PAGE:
How Expected Value Can Help You Make Good Decisions (Part 1)

If you want more success in your life, learn to take calculated risks when the outcome is uncertain. Get-It-Done Guy has a technique to help you make more good decisions.

Stever Robbins
5-minute read
Episode #313

Are you taking enough risks?

Today’s episode is on decision-making in uncertainty. It may be the most important episode I’ve ever written (and I've written more than 300 of them!). It gets a bit technical, but it’s worth taking the time to understand it. Master this technique and it can change the course of your life for the better.;

One of my favorite classes in business school was enterpreneurship. The professor asked us on the last day of class: Are you taking enough risks? Playing it too safe is a guaranteed way to get nowhere in life.

I’ve thought about this question a lot during my career. My answer is almost always “No.” But I’ve never known which risks to take, and which risks would be…well, too risky.

I can pinpoint 4 decisions in my life that were the wrong decisions. The very wrong decisions! Yet no matter how many times I’ve reviewed them, given the information available at the time, I’d do the same thing again. Luck played a big factor in the actual outcomes, and there was no obvious way to account for that in the decision-making process.

No obvious way until recently, until I met Billy Murphy of ForeverJobless.com

A 29-year-old former professional poker player, turned entrepreneur, Billy wrote an article that gave me the missing piece. In one reading, he changed how I think about decision-making forever. I’ve recorded an interview with Billy here. Be sure to check it out.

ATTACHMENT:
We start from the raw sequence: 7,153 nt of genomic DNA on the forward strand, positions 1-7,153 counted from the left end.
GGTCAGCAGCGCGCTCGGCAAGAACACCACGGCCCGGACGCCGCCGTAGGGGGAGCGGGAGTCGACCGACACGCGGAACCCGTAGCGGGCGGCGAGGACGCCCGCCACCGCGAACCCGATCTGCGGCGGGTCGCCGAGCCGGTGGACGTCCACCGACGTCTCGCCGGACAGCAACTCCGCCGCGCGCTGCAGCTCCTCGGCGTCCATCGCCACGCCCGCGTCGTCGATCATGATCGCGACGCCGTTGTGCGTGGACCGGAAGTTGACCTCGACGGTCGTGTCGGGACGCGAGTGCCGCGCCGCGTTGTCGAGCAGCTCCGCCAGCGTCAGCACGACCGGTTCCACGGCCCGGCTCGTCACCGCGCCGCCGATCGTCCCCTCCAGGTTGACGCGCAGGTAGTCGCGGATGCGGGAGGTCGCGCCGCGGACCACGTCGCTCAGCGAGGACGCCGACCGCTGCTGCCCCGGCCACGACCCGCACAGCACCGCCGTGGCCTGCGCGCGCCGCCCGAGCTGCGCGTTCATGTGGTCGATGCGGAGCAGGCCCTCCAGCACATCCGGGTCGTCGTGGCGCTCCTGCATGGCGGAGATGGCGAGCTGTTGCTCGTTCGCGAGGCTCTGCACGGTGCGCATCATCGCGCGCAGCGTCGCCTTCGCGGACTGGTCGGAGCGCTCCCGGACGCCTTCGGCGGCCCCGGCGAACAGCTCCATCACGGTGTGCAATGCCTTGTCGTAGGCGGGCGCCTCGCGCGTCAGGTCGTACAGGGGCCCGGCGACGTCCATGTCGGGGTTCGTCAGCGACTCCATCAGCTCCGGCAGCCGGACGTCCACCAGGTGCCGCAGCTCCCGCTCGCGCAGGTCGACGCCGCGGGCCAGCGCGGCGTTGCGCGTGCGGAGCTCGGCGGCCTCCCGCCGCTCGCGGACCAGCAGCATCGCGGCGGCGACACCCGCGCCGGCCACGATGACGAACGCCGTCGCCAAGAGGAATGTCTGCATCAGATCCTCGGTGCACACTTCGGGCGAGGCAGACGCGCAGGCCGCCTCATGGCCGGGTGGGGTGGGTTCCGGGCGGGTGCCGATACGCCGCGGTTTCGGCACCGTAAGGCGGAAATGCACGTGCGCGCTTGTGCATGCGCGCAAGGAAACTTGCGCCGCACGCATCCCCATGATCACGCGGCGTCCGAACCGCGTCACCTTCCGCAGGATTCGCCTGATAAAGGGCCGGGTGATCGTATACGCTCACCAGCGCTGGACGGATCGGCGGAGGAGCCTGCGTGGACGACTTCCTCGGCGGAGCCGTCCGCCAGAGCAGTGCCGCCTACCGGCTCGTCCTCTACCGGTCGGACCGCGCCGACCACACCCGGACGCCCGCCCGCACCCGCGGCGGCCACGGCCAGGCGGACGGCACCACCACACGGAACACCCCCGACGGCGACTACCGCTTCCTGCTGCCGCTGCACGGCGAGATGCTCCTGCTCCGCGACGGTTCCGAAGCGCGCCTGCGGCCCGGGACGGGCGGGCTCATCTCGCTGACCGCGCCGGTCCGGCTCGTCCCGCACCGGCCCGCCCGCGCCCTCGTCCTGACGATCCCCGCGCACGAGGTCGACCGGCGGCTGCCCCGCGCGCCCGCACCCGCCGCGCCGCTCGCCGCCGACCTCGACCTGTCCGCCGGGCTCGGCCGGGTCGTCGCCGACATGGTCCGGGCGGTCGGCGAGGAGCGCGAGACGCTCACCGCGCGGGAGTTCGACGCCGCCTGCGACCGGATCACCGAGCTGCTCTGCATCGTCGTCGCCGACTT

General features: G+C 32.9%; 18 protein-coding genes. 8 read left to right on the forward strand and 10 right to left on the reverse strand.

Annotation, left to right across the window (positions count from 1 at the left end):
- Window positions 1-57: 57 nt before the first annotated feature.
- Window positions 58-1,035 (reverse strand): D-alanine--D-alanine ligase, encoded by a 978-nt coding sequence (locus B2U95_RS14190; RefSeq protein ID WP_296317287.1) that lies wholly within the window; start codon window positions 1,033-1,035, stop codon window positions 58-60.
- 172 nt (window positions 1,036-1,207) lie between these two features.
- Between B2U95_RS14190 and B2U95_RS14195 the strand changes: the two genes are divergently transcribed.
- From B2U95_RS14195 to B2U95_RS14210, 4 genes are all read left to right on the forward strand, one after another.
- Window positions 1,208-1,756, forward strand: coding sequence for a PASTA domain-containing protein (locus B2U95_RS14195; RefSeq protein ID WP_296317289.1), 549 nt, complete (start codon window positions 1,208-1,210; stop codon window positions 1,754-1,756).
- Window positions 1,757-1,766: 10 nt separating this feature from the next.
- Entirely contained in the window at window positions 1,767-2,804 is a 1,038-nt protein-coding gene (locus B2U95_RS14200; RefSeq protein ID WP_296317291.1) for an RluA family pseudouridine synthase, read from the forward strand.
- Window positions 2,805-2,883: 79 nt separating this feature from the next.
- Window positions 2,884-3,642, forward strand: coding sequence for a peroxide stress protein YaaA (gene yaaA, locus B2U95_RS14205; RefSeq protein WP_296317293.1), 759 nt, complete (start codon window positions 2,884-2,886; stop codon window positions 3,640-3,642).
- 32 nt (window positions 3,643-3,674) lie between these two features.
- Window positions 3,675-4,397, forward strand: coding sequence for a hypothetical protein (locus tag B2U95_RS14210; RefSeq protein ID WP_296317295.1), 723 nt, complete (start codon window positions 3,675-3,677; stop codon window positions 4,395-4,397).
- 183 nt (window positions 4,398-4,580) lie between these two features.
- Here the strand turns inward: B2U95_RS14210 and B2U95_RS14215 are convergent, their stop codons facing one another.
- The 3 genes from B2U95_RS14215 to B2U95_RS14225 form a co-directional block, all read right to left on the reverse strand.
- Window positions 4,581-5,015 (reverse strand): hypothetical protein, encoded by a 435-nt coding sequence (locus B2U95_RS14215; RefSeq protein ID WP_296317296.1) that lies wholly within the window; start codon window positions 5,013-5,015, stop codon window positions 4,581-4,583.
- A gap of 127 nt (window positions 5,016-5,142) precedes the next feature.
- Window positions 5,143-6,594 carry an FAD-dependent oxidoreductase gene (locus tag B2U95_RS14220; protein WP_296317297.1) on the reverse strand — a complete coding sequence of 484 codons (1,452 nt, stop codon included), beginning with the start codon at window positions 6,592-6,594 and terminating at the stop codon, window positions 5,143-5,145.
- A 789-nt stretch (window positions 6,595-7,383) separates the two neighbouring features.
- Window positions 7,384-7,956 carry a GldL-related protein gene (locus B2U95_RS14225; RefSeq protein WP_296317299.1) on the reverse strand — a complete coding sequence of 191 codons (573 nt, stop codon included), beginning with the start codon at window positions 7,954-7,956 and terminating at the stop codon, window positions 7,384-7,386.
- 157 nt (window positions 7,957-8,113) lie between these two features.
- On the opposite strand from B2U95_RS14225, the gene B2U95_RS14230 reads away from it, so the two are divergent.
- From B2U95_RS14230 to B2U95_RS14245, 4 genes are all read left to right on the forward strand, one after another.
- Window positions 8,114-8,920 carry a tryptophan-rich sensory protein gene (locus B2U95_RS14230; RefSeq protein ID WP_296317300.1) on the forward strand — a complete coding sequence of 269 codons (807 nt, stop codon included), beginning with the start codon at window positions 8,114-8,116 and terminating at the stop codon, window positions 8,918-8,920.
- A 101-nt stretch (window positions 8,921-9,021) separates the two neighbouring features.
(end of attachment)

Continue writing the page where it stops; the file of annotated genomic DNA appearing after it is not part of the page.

The tool he presents is something I learned in my first semester of business school, in the module on decision-making under uncertainty, back before those sucky decisions. But business school never taught when and how to use the tool; they just presented it as an isolated technique. It’s called “expected value.” Now that I understand how to use it, I wish I could replay the last 20 years of my life. In all 4 of my bad decisions, expected value is the missing piece that would have led me to make what ultimately would have been better decisions.

Cost/Benefit Analysis Doesn’t Work Well

We’re trained to evaluate a decision by looking at the costs and the benefits. Or maybe we do a worst case, expected case, and best case. Either way, we compare outcomes and choose what feels like the best path.

But this is a poor way to make decisions. First, we put far more emotional weight on avoiding loss than we do on gaining benefits, so we let the worst case overwhelm our thinking. And then there’s luck. Not all outcomes, costs, benefits, and cases are equally probable. Luck plays a big role, and humans are horrible at reasoning about luck.

Expected value gives a way to include the missing piece—the probability of each alternative—in our decision making.

Expected Value encourages calculated risks when it makes sense.

The expected value of a decision is the decision’s outcome multiplied by the probability of that decision. For example, imagine you have a rigged coin that flips heads 30% of the time, and tails 70% of the time. If it comes up heads, you get $100. If it comes up tails, you get nothing. The expected value of the coin flip is 30% times $100 or $30. If you take this bet 100 times in a row, over time, you’ll make about $3,000—roughly $30 per toss.

Both outcomes can have payoffs attached. Let’s change the game a bit. If heads pays $100 and tails pays $20, then the expected value is $100 x 30% plus $20 x 70%, or $30 plus $14 or $44. Under those terms, if you took the bet 100 times, you’d make around $4,400 or roughly $37 per toss.

See also: Is There a Difference Between Odds and Probability?


About the Author

Stever Robbins

Stever Robbins was the host of the podcast Get-it-Done Guy from 2007 to 2019. He is a graduate of W. Edward Deming’s Total Quality Management training program and a Certified Master Trainer Elite of NLP. He holds an MBA from the Harvard Business School and a BS in Computer Sciences from MIT.